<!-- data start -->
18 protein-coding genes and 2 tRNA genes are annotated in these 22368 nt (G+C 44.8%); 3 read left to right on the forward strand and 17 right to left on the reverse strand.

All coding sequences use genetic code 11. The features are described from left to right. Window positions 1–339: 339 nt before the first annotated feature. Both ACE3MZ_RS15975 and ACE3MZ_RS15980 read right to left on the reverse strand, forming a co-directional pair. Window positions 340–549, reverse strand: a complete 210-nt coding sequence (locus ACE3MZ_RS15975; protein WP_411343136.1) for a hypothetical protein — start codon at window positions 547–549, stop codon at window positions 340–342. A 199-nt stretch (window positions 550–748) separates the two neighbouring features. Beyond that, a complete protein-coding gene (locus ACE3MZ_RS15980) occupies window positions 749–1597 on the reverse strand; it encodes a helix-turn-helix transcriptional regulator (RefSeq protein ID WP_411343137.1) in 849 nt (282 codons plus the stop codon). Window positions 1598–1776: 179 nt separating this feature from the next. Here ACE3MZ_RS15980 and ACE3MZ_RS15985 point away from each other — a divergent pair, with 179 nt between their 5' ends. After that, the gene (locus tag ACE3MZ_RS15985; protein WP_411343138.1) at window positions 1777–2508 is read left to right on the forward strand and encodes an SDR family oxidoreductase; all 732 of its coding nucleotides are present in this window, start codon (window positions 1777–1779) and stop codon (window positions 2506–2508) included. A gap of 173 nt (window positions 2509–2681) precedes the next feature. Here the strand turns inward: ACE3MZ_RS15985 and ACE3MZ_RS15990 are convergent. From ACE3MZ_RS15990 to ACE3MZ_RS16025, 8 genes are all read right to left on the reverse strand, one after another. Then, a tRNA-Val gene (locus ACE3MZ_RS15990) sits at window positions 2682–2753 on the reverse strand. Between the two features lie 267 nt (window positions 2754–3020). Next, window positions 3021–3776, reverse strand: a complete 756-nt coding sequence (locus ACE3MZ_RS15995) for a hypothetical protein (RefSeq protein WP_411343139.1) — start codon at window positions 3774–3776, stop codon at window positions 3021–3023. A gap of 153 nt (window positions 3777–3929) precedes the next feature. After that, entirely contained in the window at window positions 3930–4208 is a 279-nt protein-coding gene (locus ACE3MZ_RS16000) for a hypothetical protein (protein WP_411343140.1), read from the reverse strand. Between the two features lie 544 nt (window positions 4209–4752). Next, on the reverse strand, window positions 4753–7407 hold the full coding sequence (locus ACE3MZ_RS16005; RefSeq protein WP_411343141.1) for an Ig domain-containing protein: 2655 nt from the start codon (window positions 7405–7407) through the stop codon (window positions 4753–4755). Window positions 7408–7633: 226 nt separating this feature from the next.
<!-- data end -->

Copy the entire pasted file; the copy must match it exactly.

18 protein-coding genes and 2 tRNA genes are annotated in these 22368 nt (G+C 44.8%); 3 read left to right on the forward strand and 17 right to left on the reverse strand.

All coding sequences use genetic code 11. The features are described from left to right. Window positions 1–339: 339 nt before the first annotated feature. Both ACE3MZ_RS15975 and ACE3MZ_RS15980 read right to left on the reverse strand, forming a co-directional pair. Window positions 340–549, reverse strand: a complete 210-nt coding sequence (locus ACE3MZ_RS15975; protein WP_411343136.1) for a hypothetical protein — start codon at window positions 547–549, stop codon at window positions 340–342. A 199-nt stretch (window positions 550–748) separates the two neighbouring features. Beyond that, a complete protein-coding gene (locus ACE3MZ_RS15980) occupies window positions 749–1597 on the reverse strand; it encodes a helix-turn-helix transcriptional regulator (RefSeq protein ID WP_411343137.1) in 849 nt (282 codons plus the stop codon). Window positions 1598–1776: 179 nt separating this feature from the next. Here ACE3MZ_RS15980 and ACE3MZ_RS15985 point away from each other — a divergent pair, with 179 nt between their 5' ends. After that, the gene (locus tag ACE3MZ_RS15985; protein WP_411343138.1) at window positions 1777–2508 is read left to right on the forward strand and encodes an SDR family oxidoreductase; all 732 of its coding nucleotides are present in this window, start codon (window positions 1777–1779) and stop codon (window positions 2506–2508) included. A gap of 173 nt (window positions 2509–2681) precedes the next feature. Here the strand turns inward: ACE3MZ_RS15985 and ACE3MZ_RS15990 are convergent. From ACE3MZ_RS15990 to ACE3MZ_RS16025, 8 genes are all read right to left on the reverse strand, one after another. Then, a tRNA-Val gene (locus ACE3MZ_RS15990) sits at window positions 2682–2753 on the reverse strand. Between the two features lie 267 nt (window positions 2754–3020). Next, window positions 3021–3776, reverse strand: a complete 756-nt coding sequence (locus ACE3MZ_RS15995) for a hypothetical protein (RefSeq protein WP_411343139.1) — start codon at window positions 3774–3776, stop codon at window positions 3021–3023. A gap of 153 nt (window positions 3777–3929) precedes the next feature. After that, entirely contained in the window at window positions 3930–4208 is a 279-nt protein-coding gene (locus ACE3MZ_RS16000) for a hypothetical protein (protein WP_411343140.1), read from the reverse strand. Between the two features lie 544 nt (window positions 4209–4752). Next, on the reverse strand, window positions 4753–7407 hold the full coding sequence (locus ACE3MZ_RS16005; RefSeq protein WP_411343141.1) for an Ig domain-containing protein: 2655 nt from the start codon (window positions 7405–7407) through the stop codon (window positions 4753–4755). Window positions 7408–7633: 226 nt separating this feature from the next.